Hmm... I love both, but mansion with gardens will win out (almost) every time.  Hillwood, Marjorie Merriweather Post's home about 3 miles from Dupont Circle is a must see!



Heiress, businesswoman, diplomat, philanthropist, and collector, MMP at 27 became the sole heir of the Post Cereal Company fortune.  She moved into Hillwood in the mid 50's.  The 25 acre estate was to be a place where she could showcase her growing collections for friends, charities, and organizations.  The interior design firm French and Co. and McMillian Inc. remodeled and enlarged the home.

In the 30's MMP lived in Russia with her 3rd husband.  She became passionate about the Russian Imperial arts.  Her collecting began in Moscow, but lasted throughout her life.  It grew into one of the finest collections of Russian art as well as French decorative art in the world.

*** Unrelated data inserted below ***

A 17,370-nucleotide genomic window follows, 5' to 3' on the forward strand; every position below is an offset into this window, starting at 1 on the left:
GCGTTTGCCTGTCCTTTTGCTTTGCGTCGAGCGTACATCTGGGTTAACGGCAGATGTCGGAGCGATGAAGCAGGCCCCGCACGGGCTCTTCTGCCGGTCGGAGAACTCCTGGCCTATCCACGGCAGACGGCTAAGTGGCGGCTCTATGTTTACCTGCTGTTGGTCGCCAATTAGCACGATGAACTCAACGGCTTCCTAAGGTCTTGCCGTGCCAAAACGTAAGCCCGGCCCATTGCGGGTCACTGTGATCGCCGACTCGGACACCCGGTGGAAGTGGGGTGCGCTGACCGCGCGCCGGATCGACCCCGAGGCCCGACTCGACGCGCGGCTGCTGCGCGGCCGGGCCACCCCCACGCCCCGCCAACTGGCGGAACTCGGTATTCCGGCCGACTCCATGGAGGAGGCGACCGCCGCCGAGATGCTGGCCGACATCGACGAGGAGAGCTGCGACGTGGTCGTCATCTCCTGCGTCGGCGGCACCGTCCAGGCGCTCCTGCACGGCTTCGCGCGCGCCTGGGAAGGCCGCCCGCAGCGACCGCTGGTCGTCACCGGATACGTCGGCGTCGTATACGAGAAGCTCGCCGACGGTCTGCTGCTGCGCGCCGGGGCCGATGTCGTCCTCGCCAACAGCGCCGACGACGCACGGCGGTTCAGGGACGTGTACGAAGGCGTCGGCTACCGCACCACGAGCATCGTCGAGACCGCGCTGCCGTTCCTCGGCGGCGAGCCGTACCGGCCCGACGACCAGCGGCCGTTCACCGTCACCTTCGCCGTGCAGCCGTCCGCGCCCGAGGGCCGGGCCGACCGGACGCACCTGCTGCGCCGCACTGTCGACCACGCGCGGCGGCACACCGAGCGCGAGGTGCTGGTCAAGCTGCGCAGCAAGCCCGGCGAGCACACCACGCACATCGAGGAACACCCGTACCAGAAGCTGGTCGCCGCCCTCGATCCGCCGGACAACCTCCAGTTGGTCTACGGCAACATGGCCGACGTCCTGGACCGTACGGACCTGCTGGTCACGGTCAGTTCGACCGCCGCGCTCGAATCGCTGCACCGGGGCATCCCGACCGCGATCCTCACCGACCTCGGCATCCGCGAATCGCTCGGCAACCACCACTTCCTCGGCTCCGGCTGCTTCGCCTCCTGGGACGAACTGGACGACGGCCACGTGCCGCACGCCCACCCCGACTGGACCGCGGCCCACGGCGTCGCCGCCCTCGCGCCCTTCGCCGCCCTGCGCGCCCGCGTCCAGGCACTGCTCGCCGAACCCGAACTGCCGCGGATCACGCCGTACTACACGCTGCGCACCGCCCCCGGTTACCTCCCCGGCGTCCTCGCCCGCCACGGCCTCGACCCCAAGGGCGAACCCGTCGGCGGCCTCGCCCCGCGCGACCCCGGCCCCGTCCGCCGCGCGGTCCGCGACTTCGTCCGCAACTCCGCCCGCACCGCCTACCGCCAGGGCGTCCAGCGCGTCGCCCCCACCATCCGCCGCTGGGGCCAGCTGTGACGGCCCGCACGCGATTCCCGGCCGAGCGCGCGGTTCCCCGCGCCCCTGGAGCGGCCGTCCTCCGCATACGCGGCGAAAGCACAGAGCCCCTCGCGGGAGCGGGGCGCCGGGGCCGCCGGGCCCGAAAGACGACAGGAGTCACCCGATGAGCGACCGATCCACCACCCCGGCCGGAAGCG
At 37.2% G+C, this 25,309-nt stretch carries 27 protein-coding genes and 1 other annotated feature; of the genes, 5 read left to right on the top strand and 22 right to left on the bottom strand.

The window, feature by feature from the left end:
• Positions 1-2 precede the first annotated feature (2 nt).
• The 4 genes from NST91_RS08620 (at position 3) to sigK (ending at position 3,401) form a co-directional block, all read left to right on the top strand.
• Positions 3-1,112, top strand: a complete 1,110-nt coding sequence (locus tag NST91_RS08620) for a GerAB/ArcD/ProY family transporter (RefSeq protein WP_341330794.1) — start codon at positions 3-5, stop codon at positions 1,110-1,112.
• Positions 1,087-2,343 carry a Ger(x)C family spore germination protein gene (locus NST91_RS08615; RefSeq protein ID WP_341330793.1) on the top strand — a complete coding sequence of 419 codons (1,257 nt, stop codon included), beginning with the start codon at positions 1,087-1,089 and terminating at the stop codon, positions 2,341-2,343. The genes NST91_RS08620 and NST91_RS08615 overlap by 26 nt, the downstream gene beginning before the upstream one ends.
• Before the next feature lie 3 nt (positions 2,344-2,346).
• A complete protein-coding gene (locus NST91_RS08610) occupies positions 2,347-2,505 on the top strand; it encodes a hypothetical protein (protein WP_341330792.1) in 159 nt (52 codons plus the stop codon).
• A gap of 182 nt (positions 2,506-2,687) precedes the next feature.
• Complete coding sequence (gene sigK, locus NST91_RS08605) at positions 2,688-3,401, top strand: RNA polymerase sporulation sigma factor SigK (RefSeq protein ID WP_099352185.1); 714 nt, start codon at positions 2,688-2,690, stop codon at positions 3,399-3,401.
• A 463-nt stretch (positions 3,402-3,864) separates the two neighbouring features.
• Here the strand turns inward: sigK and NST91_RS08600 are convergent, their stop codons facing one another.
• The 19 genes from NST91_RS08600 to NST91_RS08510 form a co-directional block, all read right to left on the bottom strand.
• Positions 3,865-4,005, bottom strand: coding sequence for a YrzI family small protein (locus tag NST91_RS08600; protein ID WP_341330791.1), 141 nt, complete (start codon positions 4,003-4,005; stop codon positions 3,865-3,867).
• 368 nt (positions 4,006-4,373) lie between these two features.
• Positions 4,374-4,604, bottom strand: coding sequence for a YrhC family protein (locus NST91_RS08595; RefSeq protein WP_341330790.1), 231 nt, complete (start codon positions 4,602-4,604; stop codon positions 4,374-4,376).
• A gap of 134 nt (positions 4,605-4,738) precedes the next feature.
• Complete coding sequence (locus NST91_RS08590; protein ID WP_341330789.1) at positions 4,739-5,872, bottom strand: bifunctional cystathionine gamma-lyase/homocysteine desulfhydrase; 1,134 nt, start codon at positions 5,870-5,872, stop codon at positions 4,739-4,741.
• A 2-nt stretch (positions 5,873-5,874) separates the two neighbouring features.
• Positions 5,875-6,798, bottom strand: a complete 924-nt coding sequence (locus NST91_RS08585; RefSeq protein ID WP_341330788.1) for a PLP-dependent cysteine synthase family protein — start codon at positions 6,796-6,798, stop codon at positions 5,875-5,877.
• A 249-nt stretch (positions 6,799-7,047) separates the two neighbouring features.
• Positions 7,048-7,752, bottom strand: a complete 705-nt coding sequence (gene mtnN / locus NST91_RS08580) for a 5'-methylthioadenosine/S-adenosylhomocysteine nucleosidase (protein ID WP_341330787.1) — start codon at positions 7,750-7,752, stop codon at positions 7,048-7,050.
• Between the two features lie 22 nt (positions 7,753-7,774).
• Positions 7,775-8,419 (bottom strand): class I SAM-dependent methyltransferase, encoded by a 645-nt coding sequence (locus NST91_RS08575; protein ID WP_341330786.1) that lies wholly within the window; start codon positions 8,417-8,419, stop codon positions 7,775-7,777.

The grand entrance is positively regal.  A czar would feel comfortable here!


c





This passion for the arts was formed in Manhattan in the early 1920's as she was moving in the powerful circles of prominent businesspeople and art collectors.  "Once the desire is there and the seeds of the thrill of the search are sown the collector is on his way," she said.  MMP had an innate style and deep appreciation for beauty.

Hillwood was designed to be used as a museum as well as a home.  There are so many magnificent things to look at, and MMP wanted to share everything well beyond her life.


There are several Faberge eggs and thousands of small precious objects in the Icon Room.







The Chalice for the Cathedral of the Holy Trinity, 1791.  Empress Catherine the Great had it made for the newly constructed cathedral.  It is one of the most important icons in the Liturgical room.